QIAGEN N.V., a Netherlands holding company, is the leading global provider of Sample & Assay Technologies that are used to transform biological materials into valuable molecular information. Sample technologies are used to isolate and process DNA, RNA and proteins from biological ...See more See less
At MicroGEM, we have re-invented DNA and RNA extraction. We replace traditional extraction methods with a simple, single-tube approach. Our thermophilic and mesophilic enzymes are derived from extremophiles living in the world's harshest environments. Our specially-formulated ...See more See less
The speakers below have been approved for Continuing Education Credits. To redeem your credits, locate the presentation you watched and click on the CE buttons for further direction. For more general information regarding continuing education, the processes to receive credits, and the accreditation bodies, Click here
Meredith Ashby is the Director of Market Strategy for Microbial Genomics, Cancer and Immunology at Pacific Biosciences. She completed her Ph.D. at Caltech mapping the gene regulatory networks that direct sea urchin development just as the sea urchin genome was being sequenced ...See more See less
Dr Ivan Brukner entered into genomic era back in 1989 (ex-Yugoslavia), trying to describe and solve repeating sequence "branching motif problem" in building whole genome sequence. Next 5-10 years, his research was targeting sequence-dependent DNA structural problems, where ...See more See less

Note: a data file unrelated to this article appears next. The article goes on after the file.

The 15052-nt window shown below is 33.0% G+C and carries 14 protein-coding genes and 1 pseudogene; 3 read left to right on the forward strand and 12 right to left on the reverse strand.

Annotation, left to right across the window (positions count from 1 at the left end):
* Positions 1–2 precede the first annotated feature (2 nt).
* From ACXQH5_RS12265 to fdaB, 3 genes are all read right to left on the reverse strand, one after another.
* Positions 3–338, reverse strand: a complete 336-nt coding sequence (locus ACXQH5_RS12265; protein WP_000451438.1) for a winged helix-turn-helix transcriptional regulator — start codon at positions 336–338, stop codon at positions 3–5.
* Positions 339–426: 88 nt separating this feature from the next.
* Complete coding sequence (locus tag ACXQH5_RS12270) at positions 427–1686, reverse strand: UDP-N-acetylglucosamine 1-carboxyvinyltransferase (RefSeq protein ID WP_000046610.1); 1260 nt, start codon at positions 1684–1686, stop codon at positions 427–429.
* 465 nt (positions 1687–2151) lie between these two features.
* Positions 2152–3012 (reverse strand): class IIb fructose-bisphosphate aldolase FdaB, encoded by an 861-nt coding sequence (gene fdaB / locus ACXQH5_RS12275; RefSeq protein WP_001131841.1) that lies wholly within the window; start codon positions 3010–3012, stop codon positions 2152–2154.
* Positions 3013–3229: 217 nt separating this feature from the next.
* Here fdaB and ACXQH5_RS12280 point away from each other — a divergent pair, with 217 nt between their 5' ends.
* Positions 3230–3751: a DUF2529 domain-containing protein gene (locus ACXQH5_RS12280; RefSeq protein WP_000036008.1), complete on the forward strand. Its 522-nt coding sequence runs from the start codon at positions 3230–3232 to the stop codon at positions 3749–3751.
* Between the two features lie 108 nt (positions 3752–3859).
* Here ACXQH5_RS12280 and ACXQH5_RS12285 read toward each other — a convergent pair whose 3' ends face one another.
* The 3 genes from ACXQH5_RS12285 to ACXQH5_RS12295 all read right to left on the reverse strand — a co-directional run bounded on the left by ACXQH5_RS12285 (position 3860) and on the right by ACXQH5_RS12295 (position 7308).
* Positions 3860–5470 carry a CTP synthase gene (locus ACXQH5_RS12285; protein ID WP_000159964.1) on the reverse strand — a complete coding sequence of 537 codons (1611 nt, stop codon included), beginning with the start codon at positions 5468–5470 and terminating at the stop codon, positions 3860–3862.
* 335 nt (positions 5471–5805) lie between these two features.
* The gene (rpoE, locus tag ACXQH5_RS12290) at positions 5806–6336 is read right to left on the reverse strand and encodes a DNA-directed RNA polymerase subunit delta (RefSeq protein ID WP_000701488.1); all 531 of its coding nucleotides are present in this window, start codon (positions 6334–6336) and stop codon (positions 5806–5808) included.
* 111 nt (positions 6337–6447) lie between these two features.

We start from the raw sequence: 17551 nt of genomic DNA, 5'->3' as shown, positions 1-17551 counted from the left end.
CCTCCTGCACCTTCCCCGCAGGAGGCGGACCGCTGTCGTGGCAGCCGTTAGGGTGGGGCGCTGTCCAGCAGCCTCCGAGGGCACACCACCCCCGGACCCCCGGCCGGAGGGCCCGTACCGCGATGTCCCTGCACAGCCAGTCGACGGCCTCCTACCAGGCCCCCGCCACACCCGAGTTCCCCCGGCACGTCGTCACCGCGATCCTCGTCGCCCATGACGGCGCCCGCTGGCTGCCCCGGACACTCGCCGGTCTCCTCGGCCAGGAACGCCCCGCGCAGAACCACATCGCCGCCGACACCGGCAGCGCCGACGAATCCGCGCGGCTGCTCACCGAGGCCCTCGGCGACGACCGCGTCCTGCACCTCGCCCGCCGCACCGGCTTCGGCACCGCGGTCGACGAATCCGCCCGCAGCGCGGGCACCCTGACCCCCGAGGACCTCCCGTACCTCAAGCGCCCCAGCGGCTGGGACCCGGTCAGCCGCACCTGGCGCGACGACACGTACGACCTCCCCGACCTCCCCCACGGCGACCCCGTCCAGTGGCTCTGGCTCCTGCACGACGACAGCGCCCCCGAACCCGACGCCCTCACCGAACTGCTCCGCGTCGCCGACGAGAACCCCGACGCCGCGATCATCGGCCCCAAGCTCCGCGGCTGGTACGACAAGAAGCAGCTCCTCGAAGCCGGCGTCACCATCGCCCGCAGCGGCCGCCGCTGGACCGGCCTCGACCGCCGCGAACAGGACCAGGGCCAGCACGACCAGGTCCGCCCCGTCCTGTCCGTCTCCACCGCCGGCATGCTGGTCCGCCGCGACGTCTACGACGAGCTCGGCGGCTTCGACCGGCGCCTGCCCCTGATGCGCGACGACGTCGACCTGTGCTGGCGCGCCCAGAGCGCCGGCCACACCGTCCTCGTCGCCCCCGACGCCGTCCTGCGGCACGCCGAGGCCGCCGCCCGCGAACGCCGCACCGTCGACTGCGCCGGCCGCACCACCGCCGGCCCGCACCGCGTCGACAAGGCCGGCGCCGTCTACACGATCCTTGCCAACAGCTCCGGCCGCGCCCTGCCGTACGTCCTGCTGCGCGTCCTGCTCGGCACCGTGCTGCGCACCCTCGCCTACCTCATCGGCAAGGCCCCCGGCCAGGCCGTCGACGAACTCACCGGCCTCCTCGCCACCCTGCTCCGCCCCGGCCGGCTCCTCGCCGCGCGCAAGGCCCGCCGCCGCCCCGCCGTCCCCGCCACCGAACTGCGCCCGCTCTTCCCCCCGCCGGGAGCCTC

Dr. Ehrlich is Professor of Microbiology and Immunology, and Otolaryngology-Head and Neck Surgery at Drexel University College of Medicine (DUCoM) in Philadelphia, PA, USA. He also directs: the Center for Genomic Sciences (CGS); the Center for Advanced Microbial Processing ...See more See less
Jennifer M. Fettweis, Ph.D. is the founder and director of the Research Alliance for Microbiome Science (RAMS) Registry and assistant professor in the Departments of Microbiology and Immunology and Obstetrics and Gynecology at Virginia Commonwealth University. From 2009-2019, she ...See more See less
Matt entered the research field over 20 years ago as a lab animal technician at the TSI/Mason contract research facility. He has worked at both contract facilities such as TSI and OREAD Biosafety as well in industry at Pharmacia, Pfizer, and Sanofi-Aventis. During that period he ...See more See less